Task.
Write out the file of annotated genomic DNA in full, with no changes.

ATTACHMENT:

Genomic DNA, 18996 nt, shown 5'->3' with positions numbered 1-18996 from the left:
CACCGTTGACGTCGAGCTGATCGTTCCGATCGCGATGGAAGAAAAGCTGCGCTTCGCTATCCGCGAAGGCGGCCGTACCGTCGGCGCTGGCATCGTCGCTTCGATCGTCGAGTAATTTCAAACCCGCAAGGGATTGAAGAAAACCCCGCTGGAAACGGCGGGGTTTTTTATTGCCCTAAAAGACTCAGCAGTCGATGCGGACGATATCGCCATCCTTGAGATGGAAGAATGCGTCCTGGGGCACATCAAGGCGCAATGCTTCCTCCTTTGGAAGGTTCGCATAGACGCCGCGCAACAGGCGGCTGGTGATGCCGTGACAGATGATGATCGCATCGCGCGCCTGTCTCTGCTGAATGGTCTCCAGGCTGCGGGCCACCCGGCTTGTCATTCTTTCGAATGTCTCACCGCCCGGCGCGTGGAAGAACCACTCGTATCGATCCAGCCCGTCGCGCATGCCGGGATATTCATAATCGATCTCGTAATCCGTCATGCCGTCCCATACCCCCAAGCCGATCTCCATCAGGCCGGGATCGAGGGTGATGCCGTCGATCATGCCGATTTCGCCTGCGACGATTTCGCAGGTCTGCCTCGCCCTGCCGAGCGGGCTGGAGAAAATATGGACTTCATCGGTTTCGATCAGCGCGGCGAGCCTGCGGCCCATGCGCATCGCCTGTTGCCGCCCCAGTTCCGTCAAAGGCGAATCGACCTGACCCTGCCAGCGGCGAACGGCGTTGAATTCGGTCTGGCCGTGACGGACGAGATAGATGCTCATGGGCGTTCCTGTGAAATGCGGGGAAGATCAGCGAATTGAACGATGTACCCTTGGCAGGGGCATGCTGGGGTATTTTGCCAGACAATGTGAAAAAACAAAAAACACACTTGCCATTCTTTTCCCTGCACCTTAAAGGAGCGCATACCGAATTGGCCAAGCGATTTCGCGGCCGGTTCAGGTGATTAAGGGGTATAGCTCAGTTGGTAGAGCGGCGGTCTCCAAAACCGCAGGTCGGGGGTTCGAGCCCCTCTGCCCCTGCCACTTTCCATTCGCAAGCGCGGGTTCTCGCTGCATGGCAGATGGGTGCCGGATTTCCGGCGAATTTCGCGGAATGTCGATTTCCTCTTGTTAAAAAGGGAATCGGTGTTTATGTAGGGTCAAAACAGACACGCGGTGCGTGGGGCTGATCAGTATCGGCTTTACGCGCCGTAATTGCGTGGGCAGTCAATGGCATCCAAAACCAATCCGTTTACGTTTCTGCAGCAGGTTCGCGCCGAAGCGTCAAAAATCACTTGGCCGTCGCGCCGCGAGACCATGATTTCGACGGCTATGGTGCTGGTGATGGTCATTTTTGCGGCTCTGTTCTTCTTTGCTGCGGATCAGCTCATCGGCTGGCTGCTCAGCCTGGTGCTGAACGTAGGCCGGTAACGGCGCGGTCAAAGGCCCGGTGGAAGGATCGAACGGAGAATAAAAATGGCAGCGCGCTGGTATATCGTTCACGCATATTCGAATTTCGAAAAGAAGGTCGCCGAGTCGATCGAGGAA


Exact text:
Genomic DNA, 18996 nt, shown 5'->3' with positions numbered 1-18996 from the left:
CACCGTTGACGTCGAGCTGATCGTTCCGATCGCGATGGAAGAAAAGCTGCGCTTCGCTATCCGCGAAGGCGGCCGTACCGTCGGCGCTGGCATCGTCGCTTCGATCGTCGAGTAATTTCAAACCCGCAAGGGATTGAAGAAAACCCCGCTGGAAACGGCGGGGTTTTTTATTGCCCTAAAAGACTCAGCAGTCGATGCGGACGATATCGCCATCCTTGAGATGGAAGAATGCGTCCTGGGGCACATCAAGGCGCAATGCTTCCTCCTTTGGAAGGTTCGCATAGACGCCGCGCAACAGGCGGCTGGTGATGCCGTGACAGATGATGATCGCATCGCGCGCCTGTCTCTGCTGAATGGTCTCCAGGCTGCGGGCCACCCGGCTTGTCATTCTTTCGAATGTCTCACCGCCCGGCGCGTGGAAGAACCACTCGTATCGATCCAGCCCGTCGCGCATGCCGGGATATTCATAATCGATCTCGTAATCCGTCATGCCGTCCCATACCCCCAAGCCGATCTCCATCAGGCCGGGATCGAGGGTGATGCCGTCGATCATGCCGATTTCGCCTGCGACGATTTCGCAGGTCTGCCTCGCCCTGCCGAGCGGGCTGGAGAAAATATGGACTTCATCGGTTTCGATCAGCGCGGCGAGCCTGCGGCCCATGCGCATCGCCTGTTGCCGCCCCAGTTCCGTCAAAGGCGAATCGACCTGACCCTGCCAGCGGCGAACGGCGTTGAATTCGGTCTGGCCGTGACGGACGAGATAGATGCTCATGGGCGTTCCTGTGAAATGCGGGGAAGATCAGCGAATTGAACGATGTACCCTTGGCAGGGGCATGCTGGGGTATTTTGCCAGACAATGTGAAAAAACAAAAAACACACTTGCCATTCTTTTCCCTGCACCTTAAAGGAGCGCATACCGAATTGGCCAAGCGATTTCGCGGCCGGTTCAGGTGATTAAGGGGTATAGCTCAGTTGGTAGAGCGGCGGTCTCCAAAACCGCAGGTCGGGGGTTCGAGCCCCTCTGCCCCTGCCACTTTCCATTCGCAAGCGCGGGTTCTCGCTGCATGGCAGATGGGTGCCGGATTTCCGGCGAATTTCGCGGAATGTCGATTTCCTCTTGTTAAAAAGGGAATCGGTGTTTATGTAGGGTCAAAACAGACACGCGGTGCGTGGGGCTGATCAGTATCGGCTTTACGCGCCGTAATTGCGTGGGCAGTCAATGGCATCCAAAACCAATCCGTTTACGTTTCTGCAGCAGGTTCGCGCCGAAGCGTCAAAAATCACTTGGCCGTCGCGCCGCGAGACCATGATTTCGACGGCTATGGTGCTGGTGATGGTCATTTTTGCGGCTCTGTTCTTCTTTGCTGCGGATCAGCTCATCGGCTGGCTGCTCAGCCTGGTGCTGAACGTAGGCCGGTAACGGCGCGGTCAAAGGCCCGGTGGAAGGATCGAACGGAGAATAAAAATGGCAGCGCGCTGGTATATCGTTCACGCATATTCGAATTTCGAAAAGAAGGTCGCCGAGTCGATCGAGGAA